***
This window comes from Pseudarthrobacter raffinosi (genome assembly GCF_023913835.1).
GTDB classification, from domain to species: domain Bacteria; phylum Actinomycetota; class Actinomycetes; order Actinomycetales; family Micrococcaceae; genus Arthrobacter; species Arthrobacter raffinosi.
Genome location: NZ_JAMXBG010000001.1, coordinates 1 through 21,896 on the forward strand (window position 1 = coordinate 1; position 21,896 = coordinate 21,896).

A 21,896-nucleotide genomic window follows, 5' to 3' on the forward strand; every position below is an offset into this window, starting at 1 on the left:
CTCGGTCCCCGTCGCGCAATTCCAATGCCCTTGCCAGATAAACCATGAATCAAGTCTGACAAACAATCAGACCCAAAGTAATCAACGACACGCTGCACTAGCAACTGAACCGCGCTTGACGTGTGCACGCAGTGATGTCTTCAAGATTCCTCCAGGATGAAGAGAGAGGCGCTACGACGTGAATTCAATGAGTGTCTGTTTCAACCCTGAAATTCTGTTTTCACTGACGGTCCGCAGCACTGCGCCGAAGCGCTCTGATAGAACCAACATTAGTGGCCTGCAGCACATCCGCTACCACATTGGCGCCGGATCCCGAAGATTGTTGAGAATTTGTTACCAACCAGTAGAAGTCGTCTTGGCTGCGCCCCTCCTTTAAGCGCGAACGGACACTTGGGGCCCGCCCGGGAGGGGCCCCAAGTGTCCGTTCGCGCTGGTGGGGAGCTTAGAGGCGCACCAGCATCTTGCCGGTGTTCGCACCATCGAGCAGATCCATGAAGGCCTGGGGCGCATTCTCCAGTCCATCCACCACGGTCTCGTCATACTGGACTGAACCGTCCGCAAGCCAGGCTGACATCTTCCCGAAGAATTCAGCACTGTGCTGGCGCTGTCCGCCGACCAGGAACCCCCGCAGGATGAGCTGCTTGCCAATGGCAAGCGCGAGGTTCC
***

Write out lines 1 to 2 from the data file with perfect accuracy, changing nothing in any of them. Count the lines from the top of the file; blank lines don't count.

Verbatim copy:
This window comes from Pseudarthrobacter raffinosi (genome assembly GCF_023913835.1).
GTDB classification, from domain to species: domain Bacteria; phylum Actinomycetota; class Actinomycetes; order Actinomycetales; family Micrococcaceae; genus Arthrobacter; species Arthrobacter raffinosi.